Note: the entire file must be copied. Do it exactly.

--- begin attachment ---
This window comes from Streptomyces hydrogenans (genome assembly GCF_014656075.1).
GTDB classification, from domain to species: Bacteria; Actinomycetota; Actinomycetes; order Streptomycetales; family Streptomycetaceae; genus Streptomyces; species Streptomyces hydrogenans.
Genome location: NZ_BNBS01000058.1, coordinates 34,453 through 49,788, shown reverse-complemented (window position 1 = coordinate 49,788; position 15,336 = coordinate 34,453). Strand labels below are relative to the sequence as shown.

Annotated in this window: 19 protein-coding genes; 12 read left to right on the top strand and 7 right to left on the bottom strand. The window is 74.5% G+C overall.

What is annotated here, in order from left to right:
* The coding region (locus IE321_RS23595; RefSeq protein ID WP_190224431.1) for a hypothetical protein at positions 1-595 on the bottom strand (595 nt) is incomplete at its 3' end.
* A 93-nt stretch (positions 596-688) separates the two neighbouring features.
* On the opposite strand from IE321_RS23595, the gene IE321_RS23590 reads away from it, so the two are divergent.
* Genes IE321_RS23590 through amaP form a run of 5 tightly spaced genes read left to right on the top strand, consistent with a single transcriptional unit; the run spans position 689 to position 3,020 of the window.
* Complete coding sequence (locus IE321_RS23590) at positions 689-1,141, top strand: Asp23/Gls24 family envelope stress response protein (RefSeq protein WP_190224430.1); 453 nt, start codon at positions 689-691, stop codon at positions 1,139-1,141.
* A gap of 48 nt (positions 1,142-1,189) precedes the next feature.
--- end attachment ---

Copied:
This window comes from Streptomyces hydrogenans (genome assembly GCF_014656075.1).
GTDB classification, from domain to species: Bacteria; Actinomycetota; Actinomycetes; order Streptomycetales; family Streptomycetaceae; genus Streptomyces; species Streptomyces hydrogenans.
Genome location: NZ_BNBS01000058.1, coordinates 34,453 through 49,788, shown reverse-complemented (window position 1 = coordinate 49,788; position 15,336 = coordinate 34,453). Strand labels below are relative to the sequence as shown.

Annotated in this window: 19 protein-coding genes; 12 read left to right on the top strand and 7 right to left on the bottom strand. The window is 74.5% G+C overall.

What is annotated here, in order from left to right:
* The coding region (locus IE321_RS23595; RefSeq protein ID WP_190224431.1) for a hypothetical protein at positions 1-595 on the bottom strand (595 nt) is incomplete at its 3' end.
* A 93-nt stretch (positions 596-688) separates the two neighbouring features.
* On the opposite strand from IE321_RS23595, the gene IE321_RS23590 reads away from it, so the two are divergent.
* Genes IE321_RS23590 through amaP form a run of 5 tightly spaced genes read left to right on the top strand, consistent with a single transcriptional unit; the run spans position 689 to position 3,020 of the window.
* Complete coding sequence (locus IE321_RS23590) at positions 689-1,141, top strand: Asp23/Gls24 family envelope stress response protein (RefSeq protein WP_190224430.1); 453 nt, start codon at positions 689-691, stop codon at positions 1,139-1,141.
* A gap of 48 nt (positions 1,142-1,189) precedes the next feature.